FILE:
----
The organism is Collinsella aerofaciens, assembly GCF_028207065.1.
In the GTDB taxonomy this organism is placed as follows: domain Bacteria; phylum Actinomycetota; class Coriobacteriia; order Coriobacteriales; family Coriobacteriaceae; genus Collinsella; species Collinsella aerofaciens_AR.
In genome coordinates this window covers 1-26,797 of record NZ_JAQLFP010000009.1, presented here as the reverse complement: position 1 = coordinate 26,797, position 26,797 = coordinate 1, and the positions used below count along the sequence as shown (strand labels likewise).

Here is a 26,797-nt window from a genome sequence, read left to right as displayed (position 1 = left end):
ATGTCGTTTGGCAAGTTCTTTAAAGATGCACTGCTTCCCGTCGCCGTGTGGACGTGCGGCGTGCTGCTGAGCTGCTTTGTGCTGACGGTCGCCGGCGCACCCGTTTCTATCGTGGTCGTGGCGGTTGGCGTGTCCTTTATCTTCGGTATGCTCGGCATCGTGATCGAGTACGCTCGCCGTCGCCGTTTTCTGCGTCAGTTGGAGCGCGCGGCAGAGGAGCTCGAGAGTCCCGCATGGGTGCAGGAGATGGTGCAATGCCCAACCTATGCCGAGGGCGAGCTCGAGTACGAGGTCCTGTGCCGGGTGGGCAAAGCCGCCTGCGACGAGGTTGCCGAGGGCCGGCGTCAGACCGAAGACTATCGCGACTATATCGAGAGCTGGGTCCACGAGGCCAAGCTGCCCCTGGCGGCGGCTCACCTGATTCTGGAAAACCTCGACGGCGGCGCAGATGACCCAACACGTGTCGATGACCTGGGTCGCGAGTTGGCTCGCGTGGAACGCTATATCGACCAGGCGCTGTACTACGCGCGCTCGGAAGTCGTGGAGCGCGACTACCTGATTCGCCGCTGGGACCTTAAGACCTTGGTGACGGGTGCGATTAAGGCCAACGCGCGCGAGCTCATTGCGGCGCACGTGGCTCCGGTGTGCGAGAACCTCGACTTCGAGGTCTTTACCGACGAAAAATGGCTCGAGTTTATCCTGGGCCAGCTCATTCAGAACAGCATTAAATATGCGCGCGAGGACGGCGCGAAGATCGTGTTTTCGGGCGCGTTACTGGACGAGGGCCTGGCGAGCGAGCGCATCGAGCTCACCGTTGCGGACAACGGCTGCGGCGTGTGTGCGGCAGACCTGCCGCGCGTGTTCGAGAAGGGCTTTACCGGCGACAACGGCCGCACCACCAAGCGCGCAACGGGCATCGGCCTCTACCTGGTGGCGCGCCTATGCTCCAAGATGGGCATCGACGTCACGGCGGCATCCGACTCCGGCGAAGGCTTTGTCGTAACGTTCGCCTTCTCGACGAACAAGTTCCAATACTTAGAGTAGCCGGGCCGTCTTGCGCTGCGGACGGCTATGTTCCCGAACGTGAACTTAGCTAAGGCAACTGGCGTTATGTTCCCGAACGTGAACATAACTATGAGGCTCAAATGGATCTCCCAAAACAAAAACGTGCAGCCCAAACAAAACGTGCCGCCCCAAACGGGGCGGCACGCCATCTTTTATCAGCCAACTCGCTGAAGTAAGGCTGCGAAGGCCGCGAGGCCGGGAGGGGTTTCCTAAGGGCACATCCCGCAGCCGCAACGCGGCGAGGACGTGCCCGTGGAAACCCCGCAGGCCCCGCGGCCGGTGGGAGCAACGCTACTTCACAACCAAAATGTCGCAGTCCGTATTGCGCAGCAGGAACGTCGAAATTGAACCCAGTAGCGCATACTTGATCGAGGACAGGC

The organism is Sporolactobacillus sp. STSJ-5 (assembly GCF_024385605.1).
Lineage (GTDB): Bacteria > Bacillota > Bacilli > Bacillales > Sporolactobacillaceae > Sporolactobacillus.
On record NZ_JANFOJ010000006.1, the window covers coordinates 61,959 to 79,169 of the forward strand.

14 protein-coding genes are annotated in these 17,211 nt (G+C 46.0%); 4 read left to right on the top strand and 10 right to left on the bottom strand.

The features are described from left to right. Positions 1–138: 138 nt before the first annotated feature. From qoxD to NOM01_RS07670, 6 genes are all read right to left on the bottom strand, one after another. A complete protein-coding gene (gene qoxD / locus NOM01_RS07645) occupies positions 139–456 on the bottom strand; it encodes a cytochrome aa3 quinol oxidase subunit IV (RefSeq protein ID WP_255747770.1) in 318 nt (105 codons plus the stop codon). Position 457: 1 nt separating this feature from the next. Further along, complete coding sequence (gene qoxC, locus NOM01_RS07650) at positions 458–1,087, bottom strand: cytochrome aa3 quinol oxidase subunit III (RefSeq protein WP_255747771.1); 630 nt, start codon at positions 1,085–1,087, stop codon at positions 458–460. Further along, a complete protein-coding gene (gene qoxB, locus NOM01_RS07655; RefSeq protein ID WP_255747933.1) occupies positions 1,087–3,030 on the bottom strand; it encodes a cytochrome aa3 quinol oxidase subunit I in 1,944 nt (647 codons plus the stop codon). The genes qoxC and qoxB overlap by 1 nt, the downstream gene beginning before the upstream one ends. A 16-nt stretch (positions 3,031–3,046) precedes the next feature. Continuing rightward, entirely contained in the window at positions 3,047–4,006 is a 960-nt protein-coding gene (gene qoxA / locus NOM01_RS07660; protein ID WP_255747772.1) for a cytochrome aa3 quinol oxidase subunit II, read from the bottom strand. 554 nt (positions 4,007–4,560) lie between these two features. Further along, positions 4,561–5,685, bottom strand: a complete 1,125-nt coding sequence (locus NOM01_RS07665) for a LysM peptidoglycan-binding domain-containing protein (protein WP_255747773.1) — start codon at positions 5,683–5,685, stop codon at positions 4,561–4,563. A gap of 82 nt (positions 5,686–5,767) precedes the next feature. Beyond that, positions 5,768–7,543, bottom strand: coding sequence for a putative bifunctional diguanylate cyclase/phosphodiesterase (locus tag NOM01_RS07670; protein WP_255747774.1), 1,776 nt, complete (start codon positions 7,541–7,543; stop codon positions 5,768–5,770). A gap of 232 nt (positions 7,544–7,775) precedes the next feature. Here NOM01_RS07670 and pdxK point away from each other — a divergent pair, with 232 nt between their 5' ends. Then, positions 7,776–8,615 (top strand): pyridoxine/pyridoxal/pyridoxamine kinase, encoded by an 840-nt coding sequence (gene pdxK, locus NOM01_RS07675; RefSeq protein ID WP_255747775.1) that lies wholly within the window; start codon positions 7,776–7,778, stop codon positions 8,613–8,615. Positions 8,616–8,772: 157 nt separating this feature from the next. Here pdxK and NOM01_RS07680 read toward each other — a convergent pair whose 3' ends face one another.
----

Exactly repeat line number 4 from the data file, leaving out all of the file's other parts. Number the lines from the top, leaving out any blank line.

Here is a 26,797-nt window from a genome sequence, read left to right as displayed (position 1 = left end):